What Is Bisulfite Modification?

What Is Bisulfite Modification?

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  2. What is bisulfite modification?

During DNA replication (cell division) methyl groups (DNA methylation) are resynthesized on the newly replicated strand by one of the enzymes called DNA Methyl Transferases (DNMT).

Those enzymes are not present in standard PCR reaction. Therefore, a PCR product obtained from amplification of a specific locus does not contain information about methylation status of the cytosines and the methylation information is lost.

To analyze the methylation pattern of cytosines within the locus of interest the information about which cytosines are methylated needs to be preserved before PCR amplification is performed.

Sodium bisulfite deaminates non-methylated cytosines to uracil and leaves methylated cytosines untouched (in other words methylated cytosines are resistant to modification induced by sodium bisulfite).

Thus, after bisulfite treatment the cytosine content of the template depends on the number of methylated cytosines in the untreated template (protected from change) as shown below in part B and C of the diagram.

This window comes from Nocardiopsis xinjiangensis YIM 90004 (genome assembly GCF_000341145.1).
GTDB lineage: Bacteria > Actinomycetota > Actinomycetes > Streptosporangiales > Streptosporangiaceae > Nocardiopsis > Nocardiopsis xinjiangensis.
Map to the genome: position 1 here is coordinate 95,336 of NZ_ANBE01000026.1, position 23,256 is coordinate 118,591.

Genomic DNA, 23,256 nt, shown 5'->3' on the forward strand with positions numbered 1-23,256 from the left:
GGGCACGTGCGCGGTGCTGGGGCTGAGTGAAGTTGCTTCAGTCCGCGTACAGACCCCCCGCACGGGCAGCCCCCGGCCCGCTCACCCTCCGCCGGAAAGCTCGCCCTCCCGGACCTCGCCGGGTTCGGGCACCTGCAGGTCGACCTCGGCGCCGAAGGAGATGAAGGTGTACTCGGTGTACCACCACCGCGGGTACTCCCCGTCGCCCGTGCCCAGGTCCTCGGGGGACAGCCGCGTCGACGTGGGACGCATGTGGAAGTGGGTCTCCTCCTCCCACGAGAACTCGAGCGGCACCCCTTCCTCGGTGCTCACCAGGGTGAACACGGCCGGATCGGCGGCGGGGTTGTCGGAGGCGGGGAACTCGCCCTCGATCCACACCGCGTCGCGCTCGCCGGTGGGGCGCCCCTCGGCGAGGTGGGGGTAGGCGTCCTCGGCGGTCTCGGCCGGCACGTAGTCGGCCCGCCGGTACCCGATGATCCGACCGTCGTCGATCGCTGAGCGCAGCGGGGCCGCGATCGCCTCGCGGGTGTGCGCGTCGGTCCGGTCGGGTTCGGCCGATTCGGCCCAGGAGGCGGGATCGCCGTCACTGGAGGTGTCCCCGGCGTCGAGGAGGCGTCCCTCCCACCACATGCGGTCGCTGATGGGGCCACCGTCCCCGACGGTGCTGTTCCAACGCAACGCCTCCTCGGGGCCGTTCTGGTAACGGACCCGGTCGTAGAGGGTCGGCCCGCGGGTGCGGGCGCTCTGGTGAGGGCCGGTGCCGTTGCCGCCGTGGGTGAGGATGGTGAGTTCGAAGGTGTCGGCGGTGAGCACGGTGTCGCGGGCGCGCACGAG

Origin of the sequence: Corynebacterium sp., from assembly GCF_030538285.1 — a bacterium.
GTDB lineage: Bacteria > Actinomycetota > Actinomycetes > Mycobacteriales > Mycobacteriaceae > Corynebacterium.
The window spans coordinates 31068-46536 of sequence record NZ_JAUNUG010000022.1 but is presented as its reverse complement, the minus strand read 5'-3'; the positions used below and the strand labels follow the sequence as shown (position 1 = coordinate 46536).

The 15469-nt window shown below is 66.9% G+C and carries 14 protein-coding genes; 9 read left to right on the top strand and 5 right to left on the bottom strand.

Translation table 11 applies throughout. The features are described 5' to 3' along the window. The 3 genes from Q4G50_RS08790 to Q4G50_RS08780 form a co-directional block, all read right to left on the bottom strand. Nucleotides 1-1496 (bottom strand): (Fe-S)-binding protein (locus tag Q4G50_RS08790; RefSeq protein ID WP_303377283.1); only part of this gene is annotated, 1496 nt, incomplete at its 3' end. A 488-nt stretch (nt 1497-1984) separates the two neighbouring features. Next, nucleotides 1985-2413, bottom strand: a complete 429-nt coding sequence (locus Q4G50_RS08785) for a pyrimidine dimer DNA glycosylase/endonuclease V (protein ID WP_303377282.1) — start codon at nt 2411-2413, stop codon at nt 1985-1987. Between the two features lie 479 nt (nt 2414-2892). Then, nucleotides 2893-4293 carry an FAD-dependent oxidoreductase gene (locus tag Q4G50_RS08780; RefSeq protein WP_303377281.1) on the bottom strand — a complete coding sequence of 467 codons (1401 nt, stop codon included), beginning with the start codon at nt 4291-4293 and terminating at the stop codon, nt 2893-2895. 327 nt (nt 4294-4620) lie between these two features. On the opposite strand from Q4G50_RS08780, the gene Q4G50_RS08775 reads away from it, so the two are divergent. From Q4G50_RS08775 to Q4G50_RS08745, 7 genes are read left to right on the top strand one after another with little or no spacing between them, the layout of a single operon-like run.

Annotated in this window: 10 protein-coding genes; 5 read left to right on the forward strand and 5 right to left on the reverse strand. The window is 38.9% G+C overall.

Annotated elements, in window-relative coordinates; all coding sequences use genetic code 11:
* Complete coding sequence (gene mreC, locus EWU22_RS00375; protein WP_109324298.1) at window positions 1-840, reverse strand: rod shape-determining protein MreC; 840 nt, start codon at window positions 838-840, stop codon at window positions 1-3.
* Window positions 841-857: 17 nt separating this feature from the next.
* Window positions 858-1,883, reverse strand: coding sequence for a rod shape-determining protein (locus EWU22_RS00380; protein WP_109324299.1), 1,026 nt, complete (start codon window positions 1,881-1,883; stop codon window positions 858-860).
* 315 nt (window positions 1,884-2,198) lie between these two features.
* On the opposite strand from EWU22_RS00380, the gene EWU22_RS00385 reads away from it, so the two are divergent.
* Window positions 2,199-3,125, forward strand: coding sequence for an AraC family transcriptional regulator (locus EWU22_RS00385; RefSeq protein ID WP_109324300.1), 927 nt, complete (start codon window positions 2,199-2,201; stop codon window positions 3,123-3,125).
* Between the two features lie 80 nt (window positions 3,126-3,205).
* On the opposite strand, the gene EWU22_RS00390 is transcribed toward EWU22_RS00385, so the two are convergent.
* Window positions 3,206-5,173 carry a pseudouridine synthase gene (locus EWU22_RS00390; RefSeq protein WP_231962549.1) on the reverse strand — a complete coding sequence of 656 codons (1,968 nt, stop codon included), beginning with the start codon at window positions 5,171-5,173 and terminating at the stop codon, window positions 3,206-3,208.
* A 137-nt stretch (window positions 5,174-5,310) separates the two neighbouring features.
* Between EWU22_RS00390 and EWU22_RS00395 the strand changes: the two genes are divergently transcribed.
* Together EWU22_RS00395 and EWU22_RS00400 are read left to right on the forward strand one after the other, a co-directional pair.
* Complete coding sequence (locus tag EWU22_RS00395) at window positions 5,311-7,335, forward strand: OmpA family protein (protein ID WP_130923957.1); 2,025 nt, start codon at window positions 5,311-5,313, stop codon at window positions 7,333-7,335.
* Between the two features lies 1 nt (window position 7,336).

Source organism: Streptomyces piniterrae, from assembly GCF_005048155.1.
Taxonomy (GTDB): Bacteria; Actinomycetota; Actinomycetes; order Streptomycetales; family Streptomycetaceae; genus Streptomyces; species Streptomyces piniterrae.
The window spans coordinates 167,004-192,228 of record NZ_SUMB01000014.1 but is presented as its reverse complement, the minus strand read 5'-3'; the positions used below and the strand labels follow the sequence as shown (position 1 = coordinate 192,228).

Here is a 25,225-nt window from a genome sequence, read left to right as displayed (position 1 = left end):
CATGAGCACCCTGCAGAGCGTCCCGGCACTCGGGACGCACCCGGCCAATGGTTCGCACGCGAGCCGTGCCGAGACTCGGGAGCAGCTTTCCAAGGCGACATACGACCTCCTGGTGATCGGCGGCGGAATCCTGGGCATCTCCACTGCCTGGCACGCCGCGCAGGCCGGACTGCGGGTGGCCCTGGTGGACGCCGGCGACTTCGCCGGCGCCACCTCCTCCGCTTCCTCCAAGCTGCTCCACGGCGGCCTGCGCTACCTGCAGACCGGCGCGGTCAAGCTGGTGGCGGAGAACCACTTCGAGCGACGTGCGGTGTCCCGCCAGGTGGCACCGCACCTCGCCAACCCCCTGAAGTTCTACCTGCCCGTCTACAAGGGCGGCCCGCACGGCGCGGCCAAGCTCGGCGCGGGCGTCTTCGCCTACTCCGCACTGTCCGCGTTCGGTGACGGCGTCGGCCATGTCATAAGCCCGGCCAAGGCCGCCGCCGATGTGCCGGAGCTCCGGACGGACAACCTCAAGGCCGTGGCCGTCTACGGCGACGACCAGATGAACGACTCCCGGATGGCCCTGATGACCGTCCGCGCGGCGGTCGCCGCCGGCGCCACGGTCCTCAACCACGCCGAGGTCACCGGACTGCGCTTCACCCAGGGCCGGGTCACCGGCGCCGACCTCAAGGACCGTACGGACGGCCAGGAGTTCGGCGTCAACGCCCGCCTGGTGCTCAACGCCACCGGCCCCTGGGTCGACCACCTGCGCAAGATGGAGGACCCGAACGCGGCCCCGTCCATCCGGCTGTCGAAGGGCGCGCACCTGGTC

PCR products with different number of cytosines can easily be distinguished in post PCR analyses such as Methylation Sensitive High-Resolution Melting (MS-HRM) (see: How does MS-HRM work?).

A: Genomic DNA template (in bold CG sites, which are the dinucleotides undergoing methylation in humans):

Figure 1:


After bisulfite modification:

B: Template with methylated cytosines at CG sites – only Cs not protected by methyl groups are changed by sodium bisulfite:

Figure 2:


C: Template with non-methylated cytosines at CG sites – all the Cs are changed by sodium bisulfite:

Figure 3:


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